A Labour Peer Baroness Warwick of Undercliffe argued that the recently imposed dental activity targets, which were designed to increase access to dentistry, seemed to be having the reverse effect. She quoted with concern the reports of the biggest dental chain in the country instructing its dentists to focus on check-ups and reduce urgent treatments to meet the targets, limiting access for those who need it most. She urged the Government to look into the impact this target is having on patients who require urgent and complex treatment.
Her Conservative colleague Lord McColl of Dulwich echoed these sentiments. He suggested the Government should "rely on the good sense of dentists to prioritise their patients" and consider following the lead of Scotland and Northern Ireland, where activity targets were less than half those of England.
A Liberal Democrat Baroness Walmsley questioned whether the targets would continue beyond March, condemning the Government for not offering dentists any clarity on their contractual arrangements just seven weeks from the next financial year. She also called for increased efforts to reform the dental contract, which – after a decade in the pipeline – "continues to be kicked into the long grass".
Baroness Gardner, a retired dentist sitting on the Conservative benches, called for Government to invest in ventilation equipment for dental practices to help bring down fallow time.
Responding for the Opposition, Shadow Health Minister Baroness Thornton said the Minister needed "to go back to the drawing board, because the new NHS activity target was basically forcing dentists to choose check-ups over helping those in pain". She also raised the crucial issue of agonisingly long waits for dental procedures under a general anaesthetic, urging the Government to reveal the size of the waiting lists of children and adults with learning disabilities who need this kind of treatment. It's been almost five months since we came together with Mencap and seven other charities to demand clarity and action on this crucial issue from the Health Secretary – we're grateful to Baroness Thornton for helping us keep up the pressure and speak up for those most vulnerable patients.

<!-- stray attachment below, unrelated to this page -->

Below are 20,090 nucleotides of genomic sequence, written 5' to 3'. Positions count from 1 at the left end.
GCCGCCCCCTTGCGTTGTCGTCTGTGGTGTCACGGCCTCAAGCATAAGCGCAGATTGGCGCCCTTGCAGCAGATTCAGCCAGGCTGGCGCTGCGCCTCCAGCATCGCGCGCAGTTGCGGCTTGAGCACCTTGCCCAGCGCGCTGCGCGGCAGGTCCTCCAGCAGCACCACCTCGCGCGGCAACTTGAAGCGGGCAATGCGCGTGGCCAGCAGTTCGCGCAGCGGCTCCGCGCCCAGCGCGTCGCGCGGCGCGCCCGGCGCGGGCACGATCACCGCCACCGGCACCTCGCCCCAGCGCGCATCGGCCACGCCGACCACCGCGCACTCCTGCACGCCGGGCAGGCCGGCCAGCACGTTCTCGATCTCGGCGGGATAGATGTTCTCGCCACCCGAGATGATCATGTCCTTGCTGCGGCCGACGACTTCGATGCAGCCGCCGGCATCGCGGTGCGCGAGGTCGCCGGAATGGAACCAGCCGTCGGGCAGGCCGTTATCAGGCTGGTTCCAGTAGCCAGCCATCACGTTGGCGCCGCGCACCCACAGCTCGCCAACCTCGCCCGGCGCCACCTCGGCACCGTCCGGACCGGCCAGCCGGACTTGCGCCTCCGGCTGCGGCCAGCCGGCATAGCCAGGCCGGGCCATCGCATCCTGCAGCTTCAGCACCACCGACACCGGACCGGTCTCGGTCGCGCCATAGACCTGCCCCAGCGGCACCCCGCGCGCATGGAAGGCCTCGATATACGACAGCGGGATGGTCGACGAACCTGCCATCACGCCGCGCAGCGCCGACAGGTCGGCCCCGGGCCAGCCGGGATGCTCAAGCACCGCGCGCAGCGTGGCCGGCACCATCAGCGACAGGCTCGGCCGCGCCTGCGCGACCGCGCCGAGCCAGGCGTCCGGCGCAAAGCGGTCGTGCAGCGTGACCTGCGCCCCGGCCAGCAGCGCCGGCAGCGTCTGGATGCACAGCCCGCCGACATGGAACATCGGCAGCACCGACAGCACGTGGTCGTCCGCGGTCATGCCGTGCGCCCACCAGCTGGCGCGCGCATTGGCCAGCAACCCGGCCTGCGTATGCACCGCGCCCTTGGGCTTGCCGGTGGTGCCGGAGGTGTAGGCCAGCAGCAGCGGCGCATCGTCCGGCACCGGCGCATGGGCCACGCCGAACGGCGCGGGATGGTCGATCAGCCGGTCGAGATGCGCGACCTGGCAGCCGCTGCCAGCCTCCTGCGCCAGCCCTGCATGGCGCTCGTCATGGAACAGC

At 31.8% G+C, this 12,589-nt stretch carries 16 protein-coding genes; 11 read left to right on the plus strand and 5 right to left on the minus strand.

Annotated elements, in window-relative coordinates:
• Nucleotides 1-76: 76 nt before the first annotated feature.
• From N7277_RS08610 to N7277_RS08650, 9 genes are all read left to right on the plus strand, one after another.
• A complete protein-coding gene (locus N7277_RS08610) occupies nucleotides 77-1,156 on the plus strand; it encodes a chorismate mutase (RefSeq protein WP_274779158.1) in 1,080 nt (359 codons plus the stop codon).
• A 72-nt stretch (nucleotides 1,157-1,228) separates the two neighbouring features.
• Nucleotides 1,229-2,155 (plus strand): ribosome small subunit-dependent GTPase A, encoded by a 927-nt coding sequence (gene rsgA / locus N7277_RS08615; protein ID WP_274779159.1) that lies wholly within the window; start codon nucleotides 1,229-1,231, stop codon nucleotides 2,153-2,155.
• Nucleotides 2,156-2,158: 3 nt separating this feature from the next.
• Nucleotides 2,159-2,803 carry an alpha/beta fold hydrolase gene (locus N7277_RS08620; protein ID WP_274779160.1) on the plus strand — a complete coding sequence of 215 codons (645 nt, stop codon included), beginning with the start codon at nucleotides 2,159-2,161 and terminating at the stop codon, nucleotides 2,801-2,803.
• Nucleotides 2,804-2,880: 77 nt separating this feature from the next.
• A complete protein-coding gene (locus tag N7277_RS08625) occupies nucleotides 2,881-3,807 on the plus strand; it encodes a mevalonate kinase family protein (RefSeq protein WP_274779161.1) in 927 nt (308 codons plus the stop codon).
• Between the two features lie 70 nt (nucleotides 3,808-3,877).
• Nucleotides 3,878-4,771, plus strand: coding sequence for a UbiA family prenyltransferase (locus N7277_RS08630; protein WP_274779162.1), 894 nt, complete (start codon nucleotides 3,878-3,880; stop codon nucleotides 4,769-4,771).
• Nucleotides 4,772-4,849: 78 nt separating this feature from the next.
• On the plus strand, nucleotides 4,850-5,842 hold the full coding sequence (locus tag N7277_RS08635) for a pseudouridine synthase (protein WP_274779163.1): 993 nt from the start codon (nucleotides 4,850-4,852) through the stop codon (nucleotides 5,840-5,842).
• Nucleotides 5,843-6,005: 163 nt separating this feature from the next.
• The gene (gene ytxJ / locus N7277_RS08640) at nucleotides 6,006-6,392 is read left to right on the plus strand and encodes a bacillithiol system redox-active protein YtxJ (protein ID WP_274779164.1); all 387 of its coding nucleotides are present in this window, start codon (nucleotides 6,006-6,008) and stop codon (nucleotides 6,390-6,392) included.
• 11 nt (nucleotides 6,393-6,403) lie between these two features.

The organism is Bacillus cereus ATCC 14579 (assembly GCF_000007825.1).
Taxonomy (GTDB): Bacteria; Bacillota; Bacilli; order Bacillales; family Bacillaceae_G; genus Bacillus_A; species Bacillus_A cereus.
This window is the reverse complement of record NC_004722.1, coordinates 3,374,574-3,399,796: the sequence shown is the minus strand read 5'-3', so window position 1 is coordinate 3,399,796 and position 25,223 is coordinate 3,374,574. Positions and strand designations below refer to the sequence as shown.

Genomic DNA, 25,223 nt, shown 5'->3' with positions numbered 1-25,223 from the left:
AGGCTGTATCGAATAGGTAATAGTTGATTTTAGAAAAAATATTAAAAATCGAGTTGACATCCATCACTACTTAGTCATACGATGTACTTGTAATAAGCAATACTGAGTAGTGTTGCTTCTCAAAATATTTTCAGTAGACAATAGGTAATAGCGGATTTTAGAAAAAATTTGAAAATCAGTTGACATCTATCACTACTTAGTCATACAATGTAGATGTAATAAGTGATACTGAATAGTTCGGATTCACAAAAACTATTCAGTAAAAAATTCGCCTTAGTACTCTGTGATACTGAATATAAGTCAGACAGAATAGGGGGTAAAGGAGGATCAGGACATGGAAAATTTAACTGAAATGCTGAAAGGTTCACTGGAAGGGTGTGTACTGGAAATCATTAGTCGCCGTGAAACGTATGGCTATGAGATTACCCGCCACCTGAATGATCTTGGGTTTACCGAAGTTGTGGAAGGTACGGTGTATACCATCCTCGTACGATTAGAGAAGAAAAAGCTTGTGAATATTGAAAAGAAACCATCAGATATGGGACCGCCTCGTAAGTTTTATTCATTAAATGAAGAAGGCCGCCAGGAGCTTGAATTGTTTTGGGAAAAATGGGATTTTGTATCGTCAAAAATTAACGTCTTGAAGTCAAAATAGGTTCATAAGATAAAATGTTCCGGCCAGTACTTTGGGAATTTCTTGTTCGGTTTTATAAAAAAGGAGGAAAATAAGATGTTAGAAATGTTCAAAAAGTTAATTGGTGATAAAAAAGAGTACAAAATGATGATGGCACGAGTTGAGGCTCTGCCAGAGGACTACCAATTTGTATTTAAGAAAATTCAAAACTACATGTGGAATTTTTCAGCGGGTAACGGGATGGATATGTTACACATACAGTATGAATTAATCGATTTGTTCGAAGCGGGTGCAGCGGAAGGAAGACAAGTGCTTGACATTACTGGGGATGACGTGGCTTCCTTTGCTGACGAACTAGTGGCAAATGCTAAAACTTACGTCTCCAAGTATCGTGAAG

Other Lords from across the House raised further important issues including increasing access to NHS dentistry in rural areas, the need for joined-up working between devolved nations on oral health, and the possible links between gum health and likelihood of being seriously affected by COVID-19.
In his answers the Minister Lord Bethell insisted that targets were a "useful way of getting a focus on increasing the throughput of dentistry". We were alarmed that in response to Peers who raised the impact the targets were having on access for patients with urgent and complex needs he suggested such patients needed to "hunt down an appointment" at one of the Urgent Dental Care Centres. With each of these centres serving over 80,000 people, we do not consider this approach an appropriate way to deal with the huge backlog of patients suffering with dental problems. We continue to campaign for the Government to drop the targets and allow dentists to prioritise the patients who need them the most.